This past weekend, talented people and wondrous costumes filled the Long Beach Convention Center for this year’s Long Beach Comic Expo. For the two-day event, which ran from Feb. 16-17, attendees could shop for comic book bargains, learn more about their favorite comic book-inspired movies and TV shows, showcase their own cosplay designs, meet comic book artists and writers, discover facts about science and space — at the Space Expo portion of the convention — meet the writers and producers of their favorite shows, and pick up on new comics by local creators. It’s too bad the event’s organization was a bit clunky for both fans and guest speakers.
Not to be mistaken with the Long Beach Comic Con, which is held in the LB Convention Center in the fall, this event had all of the ingredients for a successful con, but not everybody knew it. Attendees complained that there was not adequate information on the event’s website or social media to help them navigate the convention. Specifically, there was no posted schedule of events — only a list of the guest attendees, which indicated which day(s) they would be on-site. When fans entered the building, there was no official brochure of the festival to provide a map of the rooms or extensive information about the festival. Many people, including this reporter, were at one time or another pointed in the wrong direction to a panel.
The panelists didn’t have it great, either. Tze Chun is a writer / producer for the popular show Gotham, which is based in the Batman universe. Chun was supposed to talk with fans about the final season of the show as well as the release of his new comics publishing company, TKO Presents. When I arrived at the room he was scheduled to speak in, at the appropriate time, the previous panel was still finishing up. About 15 minutes later, Chun, his family, and I were the only ones in the room. Someone else poked their head in at one point and said that some fans had been directed to the wrong room. I took the opportunity to speak with Chun before he packed it in and split.
Chun was a comic book lover from a young age, and the new publishing company that he co-founded and launched in December, TKO Presents, demonstrates a new model for comic book distribution. When asked about the dynamics of his “modern” model, Chun indicated that it is comparable in some ways to the Netflix model. “People like finishing out a story in one sitting,” he said. “That’s kind of the binge release model that Netflix has. And we want to bring that model to comic books. People just want to sit down and they don’t want to wait six months to finish out a story arc. So we’re doing that.” He went on to detail other distinctions of his distribution model, which circumvents the traditional distributor, and sends his comics directly to the markets. “Also, we know that people like to read their comics in a variety of formats,” he said. “Some people like single issues; some people like trades; some people like digital, and we just want to offer them right off the bat at the same time. The other thing that we’re doing is that all of our books are over-sized so that you can really enjoy the artwork.” For interested readers, the first issue of TKO Presents’s first four mini-series of comics is available to read for free online at TKOPresents.com.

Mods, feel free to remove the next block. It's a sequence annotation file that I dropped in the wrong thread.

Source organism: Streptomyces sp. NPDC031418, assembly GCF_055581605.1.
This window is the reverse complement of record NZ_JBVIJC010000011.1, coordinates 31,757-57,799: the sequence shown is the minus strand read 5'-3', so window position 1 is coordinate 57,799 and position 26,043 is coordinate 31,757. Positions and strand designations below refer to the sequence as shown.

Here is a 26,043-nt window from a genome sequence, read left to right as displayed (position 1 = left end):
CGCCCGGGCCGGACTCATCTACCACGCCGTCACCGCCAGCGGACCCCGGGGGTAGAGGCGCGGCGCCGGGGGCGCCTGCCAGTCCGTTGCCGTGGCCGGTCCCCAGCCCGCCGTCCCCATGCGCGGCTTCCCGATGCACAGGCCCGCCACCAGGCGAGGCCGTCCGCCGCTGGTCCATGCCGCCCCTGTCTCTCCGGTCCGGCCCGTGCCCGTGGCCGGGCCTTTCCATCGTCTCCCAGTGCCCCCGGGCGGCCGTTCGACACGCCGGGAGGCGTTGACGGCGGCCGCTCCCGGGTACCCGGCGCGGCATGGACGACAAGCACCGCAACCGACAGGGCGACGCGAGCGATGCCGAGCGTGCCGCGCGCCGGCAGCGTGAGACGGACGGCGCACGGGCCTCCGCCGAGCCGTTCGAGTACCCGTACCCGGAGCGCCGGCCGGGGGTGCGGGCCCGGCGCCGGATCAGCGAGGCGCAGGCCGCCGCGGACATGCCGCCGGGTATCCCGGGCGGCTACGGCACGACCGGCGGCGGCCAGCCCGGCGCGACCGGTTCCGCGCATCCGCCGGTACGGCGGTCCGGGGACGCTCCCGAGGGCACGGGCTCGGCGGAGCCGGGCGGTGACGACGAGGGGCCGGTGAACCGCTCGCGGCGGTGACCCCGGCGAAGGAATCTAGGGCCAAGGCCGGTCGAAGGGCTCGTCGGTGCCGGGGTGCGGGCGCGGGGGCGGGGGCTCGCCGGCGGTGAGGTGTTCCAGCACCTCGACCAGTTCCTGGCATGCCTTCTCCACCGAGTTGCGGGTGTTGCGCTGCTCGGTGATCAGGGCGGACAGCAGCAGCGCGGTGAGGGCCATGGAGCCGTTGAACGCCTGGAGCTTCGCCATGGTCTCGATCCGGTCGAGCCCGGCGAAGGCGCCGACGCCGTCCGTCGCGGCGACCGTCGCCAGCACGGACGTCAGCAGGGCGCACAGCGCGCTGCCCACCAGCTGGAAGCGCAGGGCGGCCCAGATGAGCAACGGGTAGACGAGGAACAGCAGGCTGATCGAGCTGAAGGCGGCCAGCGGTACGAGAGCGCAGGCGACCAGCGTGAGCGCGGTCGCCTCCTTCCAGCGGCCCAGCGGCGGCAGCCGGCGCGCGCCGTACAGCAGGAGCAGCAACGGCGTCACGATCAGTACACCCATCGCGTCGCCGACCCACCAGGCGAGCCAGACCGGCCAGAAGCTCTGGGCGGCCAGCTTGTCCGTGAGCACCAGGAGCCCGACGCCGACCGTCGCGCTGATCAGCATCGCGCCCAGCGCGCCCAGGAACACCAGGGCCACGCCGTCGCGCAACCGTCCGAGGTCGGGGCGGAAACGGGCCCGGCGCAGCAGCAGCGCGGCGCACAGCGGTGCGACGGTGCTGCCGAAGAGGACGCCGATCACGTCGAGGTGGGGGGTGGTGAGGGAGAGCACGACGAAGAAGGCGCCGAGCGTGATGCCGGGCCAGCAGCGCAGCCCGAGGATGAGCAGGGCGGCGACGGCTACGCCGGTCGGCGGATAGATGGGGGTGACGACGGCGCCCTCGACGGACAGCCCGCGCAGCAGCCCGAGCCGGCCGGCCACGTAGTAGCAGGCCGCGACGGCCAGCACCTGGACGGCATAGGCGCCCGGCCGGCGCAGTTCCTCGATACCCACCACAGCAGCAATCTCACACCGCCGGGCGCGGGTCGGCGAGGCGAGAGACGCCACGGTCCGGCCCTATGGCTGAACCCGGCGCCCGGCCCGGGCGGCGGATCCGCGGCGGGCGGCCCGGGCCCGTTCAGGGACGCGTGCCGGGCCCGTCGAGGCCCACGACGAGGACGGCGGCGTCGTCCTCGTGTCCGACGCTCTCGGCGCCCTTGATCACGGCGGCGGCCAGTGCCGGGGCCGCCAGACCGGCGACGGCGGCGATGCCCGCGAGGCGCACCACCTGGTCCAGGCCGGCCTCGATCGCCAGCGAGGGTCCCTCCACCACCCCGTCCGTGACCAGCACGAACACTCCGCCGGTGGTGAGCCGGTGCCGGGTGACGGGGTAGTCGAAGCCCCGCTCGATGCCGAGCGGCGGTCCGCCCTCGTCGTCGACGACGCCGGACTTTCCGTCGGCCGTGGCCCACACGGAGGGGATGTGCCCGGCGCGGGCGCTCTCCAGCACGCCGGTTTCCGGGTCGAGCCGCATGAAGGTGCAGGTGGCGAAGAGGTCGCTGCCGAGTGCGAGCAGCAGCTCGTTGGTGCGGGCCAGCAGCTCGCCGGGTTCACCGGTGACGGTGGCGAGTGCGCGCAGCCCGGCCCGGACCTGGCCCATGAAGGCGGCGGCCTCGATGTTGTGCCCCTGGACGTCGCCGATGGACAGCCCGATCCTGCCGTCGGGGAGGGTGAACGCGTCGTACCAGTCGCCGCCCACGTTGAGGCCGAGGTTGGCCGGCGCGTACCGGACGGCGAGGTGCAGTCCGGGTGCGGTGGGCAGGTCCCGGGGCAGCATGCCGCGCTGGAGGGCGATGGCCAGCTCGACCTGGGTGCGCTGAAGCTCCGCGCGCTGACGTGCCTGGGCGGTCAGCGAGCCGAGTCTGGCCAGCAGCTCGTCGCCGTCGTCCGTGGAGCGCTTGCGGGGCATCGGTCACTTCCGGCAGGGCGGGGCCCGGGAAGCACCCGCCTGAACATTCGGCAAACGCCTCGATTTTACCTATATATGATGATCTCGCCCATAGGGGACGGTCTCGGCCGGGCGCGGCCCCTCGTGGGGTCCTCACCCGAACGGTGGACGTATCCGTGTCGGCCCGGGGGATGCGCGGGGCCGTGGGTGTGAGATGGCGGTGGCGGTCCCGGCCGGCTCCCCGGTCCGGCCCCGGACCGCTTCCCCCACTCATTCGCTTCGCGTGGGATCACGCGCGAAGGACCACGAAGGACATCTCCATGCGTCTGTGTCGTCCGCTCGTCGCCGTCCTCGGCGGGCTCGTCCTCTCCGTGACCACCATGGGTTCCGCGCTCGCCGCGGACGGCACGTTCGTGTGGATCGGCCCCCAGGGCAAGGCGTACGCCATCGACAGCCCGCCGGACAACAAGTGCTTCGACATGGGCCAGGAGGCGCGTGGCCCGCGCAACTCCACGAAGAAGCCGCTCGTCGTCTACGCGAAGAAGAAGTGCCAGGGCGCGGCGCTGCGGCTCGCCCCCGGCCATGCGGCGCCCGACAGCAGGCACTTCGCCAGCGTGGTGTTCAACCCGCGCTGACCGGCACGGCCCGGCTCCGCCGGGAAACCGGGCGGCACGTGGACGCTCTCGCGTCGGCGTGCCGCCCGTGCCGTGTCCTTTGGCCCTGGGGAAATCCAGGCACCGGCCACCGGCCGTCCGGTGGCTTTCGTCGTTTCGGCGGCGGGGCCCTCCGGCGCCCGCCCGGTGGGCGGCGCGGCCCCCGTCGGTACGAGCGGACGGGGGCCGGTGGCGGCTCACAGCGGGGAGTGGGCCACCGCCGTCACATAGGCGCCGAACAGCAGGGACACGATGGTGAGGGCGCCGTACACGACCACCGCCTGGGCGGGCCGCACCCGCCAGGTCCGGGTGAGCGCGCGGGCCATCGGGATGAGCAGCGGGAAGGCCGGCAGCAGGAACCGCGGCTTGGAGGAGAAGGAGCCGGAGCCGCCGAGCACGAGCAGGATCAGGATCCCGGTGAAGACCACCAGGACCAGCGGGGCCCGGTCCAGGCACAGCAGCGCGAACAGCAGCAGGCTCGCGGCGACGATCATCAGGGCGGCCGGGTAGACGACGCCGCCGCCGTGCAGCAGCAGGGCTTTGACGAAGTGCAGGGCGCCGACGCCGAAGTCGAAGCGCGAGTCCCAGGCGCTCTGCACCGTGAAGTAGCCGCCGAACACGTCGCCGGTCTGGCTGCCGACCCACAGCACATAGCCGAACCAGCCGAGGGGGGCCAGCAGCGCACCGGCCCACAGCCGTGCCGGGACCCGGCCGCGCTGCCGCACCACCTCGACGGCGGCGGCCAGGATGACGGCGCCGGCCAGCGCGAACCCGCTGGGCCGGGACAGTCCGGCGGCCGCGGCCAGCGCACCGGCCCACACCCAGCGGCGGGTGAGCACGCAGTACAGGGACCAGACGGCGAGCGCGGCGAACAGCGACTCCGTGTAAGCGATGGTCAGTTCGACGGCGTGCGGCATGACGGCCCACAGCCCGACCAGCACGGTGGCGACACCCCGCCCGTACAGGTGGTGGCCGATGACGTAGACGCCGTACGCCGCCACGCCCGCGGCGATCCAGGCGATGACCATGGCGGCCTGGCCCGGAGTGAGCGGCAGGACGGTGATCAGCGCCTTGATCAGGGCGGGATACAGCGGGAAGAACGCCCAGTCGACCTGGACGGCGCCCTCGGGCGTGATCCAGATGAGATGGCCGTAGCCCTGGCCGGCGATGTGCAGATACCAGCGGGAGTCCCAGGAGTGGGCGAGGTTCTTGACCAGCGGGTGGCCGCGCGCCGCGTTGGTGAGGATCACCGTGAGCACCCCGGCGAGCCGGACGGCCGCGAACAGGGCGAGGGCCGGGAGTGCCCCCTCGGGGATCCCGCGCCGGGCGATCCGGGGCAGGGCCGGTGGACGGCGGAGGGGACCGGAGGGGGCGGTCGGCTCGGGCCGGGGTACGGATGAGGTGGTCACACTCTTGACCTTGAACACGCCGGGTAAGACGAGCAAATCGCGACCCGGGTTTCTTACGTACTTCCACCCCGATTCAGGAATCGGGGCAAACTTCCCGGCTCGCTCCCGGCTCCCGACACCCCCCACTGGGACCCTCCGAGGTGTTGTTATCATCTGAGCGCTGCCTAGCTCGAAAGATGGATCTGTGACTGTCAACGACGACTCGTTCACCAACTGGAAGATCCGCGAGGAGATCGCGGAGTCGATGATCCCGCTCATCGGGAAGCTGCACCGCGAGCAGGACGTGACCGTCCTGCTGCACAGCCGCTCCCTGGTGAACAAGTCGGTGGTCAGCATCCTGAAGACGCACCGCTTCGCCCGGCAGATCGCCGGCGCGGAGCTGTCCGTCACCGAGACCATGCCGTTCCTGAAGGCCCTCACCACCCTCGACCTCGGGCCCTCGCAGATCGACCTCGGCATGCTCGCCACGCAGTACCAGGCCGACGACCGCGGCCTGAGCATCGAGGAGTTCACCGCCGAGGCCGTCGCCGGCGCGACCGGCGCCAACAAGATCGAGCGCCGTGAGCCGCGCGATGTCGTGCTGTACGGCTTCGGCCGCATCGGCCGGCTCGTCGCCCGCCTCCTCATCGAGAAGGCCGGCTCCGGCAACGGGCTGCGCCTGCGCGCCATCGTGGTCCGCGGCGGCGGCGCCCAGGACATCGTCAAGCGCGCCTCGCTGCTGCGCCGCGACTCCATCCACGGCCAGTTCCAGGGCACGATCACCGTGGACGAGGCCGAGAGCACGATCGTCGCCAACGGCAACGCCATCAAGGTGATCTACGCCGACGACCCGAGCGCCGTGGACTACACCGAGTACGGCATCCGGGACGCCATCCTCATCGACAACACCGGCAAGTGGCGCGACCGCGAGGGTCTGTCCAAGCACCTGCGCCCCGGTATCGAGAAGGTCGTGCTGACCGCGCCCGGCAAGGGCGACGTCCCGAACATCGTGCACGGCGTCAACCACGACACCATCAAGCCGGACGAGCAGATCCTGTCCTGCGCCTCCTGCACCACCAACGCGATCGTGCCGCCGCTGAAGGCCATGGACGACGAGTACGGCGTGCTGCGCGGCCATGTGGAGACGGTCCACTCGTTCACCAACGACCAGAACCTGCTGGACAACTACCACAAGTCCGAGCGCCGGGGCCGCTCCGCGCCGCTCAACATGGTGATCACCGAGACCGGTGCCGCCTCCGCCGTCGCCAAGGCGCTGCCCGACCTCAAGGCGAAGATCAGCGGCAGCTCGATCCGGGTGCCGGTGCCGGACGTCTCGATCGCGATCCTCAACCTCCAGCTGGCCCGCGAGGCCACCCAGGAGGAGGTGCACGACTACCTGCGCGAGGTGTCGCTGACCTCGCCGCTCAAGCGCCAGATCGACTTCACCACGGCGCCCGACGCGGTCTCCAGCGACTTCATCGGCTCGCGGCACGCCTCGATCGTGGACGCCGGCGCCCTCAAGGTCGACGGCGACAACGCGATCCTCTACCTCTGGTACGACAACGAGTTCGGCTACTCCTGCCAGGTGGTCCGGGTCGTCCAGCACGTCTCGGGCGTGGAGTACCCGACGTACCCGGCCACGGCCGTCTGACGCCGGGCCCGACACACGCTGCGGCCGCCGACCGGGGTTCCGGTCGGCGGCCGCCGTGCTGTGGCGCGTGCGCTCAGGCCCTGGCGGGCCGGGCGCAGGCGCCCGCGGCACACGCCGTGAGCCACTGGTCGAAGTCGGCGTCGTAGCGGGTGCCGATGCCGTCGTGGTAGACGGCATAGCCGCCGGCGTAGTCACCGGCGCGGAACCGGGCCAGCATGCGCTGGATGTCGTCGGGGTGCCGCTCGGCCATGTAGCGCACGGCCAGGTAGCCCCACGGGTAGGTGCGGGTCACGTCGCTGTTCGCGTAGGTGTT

Regarding Gotham, which — as every fan knows — is ending after this season, Chun pointed out that knowing that the end was near had its advantage. “I think we were all, in the writer’s room, very grateful that we knew it was going to be the last season,” he said. “Sometimes when you’re on a show, you don’t know if you’re going to get canceled or get renewed, so maybe you’ll end on a cliffhanger, and then you just never see the end of that arc. Whereas, knowing that we had 10 episodes to end the series, it was just fun. We could just say, ‘Let’s just do everything we’ve always wanted to do. We don’t have to hold back; let’s just make these episodes as packed as possible.’” As for where this leaves our pre-Batman-world characters, Chun indicated that fans will get a glimpse into the future. He said, “The showrunner, John Stevens, is incredible in terms of charting out the trajectories of every single character, and the last episode of the season is a concept episode; it happens like eight, nine, 10 years in the future.”
Back in the lobby, the all-purpose-con excitement was palpable. Cosplayers were posing for guests in front of themed veneers and the branded convention backdrop; people were taking selfies; and bloggers were live-streaming their adventures. Down on the exhibition floor, there was charm all around. In addition to the eye-candy of the roving cosplayers and brilliant displays, which promoted everything from the new Captain Marvel film to the colorfully themed teas of The Tea Book, there were comic book artists, toys, and a friendly vibe; you know it’s a good party when Professor Henry Jones (Indiana’s dad) tells you about the fine IPA beer that’s being sold at the convention.
Notably, there were some great comics being promoted which featured local locales and/or storylines with modern sensibilities. For example, Repo: Thief for Hire is about an LA-based character; Wicked Willow features an LGBT theme; Rats of Heaven is set in Long Beach; Altered Boys features homicidal justice being delivered unto pedophile clergy; and Eve of Extinction, from TKO, is a survival horror story about a virus that only affects men. So, despite the organizational snafus, spirits were still relatively high, and there was plenty to discover at this year’s Long Beach Comic Expo, if you knew where to look…or stumbled upon it accidentally.